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Enter Shikari Live at the Imperial

Enter Shikari Live at the Imperial

By Brendan Lee Imperial Friday, February 16th, 2018 VANCOUVER – Reaching peak velocity on the end of their first Canadian…


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Halifax psych-rock trio Kestrels take sound to new heights

Monday 11th, August 2014 / 11:32
By Nick Laugher

KESTRELS_PRESSSHOT_HORIZONTAL_MAY212014CALGARY — Taking their usual brand of scrappy, peppy psychedelic grime rock and filtering it through the insanity and fervour of their live show, The Moon Is Shining Our Way is the newest EP by Halifax’s slacker shoegaze darlings Kestrels and a huge leap forward in terms of cohesion and energy. With a full-length on the way, frontman Chad Peck says it’s only the beginning for Kestrels and their massive new sound.

While their last full-length was pretty heavily influenced by literary juggernauts and theorists, like Jean Baudrillard, this time around the band was mostly gleaning inspiration from touring partners.

“I took a lot of cues from bands we played with, including Ringo Deathstarr and Speedy Ortiz. This one was shaped less by a single concept, though some hints of the past creep in subconsciously,” says Peck, though he does admit that some literary references slipped in there as well.

“I did read some of the Paul Auster novels that I hadn’t read, including Moon Palace, which influenced the title track,” he says.

The result is the wavy, wiry and ambitious psych rock you’d expect from the trio, but with a more mercurial, frenetic lean. Peck says it had a lot to do with this being the first record to feature brother Devin Peck on bass.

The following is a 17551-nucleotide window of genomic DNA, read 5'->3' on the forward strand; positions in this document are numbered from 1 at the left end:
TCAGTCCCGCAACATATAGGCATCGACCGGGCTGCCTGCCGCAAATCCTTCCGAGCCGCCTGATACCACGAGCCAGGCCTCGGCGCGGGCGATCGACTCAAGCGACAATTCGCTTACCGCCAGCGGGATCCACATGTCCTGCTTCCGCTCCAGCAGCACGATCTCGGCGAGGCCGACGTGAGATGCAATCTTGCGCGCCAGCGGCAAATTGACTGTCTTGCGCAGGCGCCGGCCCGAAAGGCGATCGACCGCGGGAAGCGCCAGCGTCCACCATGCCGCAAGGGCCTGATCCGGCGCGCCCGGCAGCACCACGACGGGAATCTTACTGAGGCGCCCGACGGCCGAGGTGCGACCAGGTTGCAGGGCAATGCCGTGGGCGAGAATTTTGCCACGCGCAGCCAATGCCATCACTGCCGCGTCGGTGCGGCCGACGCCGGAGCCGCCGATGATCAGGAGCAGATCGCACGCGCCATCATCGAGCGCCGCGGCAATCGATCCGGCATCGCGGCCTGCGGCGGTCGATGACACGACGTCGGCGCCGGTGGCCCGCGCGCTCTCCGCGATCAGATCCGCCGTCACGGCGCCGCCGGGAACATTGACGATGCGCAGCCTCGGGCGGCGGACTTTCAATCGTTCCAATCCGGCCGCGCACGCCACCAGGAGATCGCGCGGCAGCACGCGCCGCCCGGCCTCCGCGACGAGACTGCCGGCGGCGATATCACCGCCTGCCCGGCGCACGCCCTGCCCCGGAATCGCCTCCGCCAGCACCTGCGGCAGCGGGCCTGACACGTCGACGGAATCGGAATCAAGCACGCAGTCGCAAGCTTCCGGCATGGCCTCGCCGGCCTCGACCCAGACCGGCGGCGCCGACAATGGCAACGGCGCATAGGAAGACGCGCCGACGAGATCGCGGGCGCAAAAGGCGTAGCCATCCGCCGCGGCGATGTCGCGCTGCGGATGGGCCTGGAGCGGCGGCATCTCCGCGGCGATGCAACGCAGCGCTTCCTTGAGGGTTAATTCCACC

“It was a pretty natural evolution coupled with a more solidified vision. It was also our first recording with Devin on bass, which propelled things sonically. After touring A Ghost History for so long, we were interested in trying some different ideas in terms of production and structure,” he says. And Peck certainly seems to be jazzed about the result of all the tinkering and experimentation, remarking, “It’s definitely out best record yet.”

Engineered by Alex Bonefant and mixed by Claudius Mittendorfer, the EP is a gnarly mishmash of ‘90s shoegaze and scrappy Halifax garage rock – a match made in heaven. Recorded at the same time as their yet-to-be-released full-length, the EP serves as a sort of bridge between their last EP and the exciting sonic frontiers the trio is charging through on their forthcoming LP.

“The LP is about 85 per cent done, though I just met with our mixing engineer who pushed me to add some extra elements on some of the songs. Once we get home from tour I’ll have a chance to reassess a lot of what has been done. I’m really excited for it to come out.”

Now a mainstay in Halifax, Kestrels have developed quite a following with their instantly recognizable brand of intelligently crafted, hazily psychedelic melodies and sweeping drones, but admit that the Halifax scene can be a pretty fickle mistress.

“It’s funny to think that it was once considered the new Seattle. Geographically, Halifax is such an isolated area that bands really have to fight to get recognized. It’s great to see so many bands now touring and putting out records,” says Peck.

“Bands tend to have pretty short careers in Halifax, so I guess the biggest change would be how many new bands are popping up and playing shows. Stylistically it’s a pretty psych-rock heavy scene at the moment.”

The isolation of Halifax and the fact that drummer Paul Brown lives in Toronto are probably two of the main reasons that the band operates out of and convenes there, for the most part. This, and a few ill-placed quotes have given some people the impression that Kestrels rarely practice together as a band.

“Ha! We all have our own separate things going on and live in different places,” says Peck. “We practice a lot before touring and recording, just not every Friday night or anything like that,” he explains.

UPDATE: The Kestrels’ Western Canadian tour dates have been cancelled.

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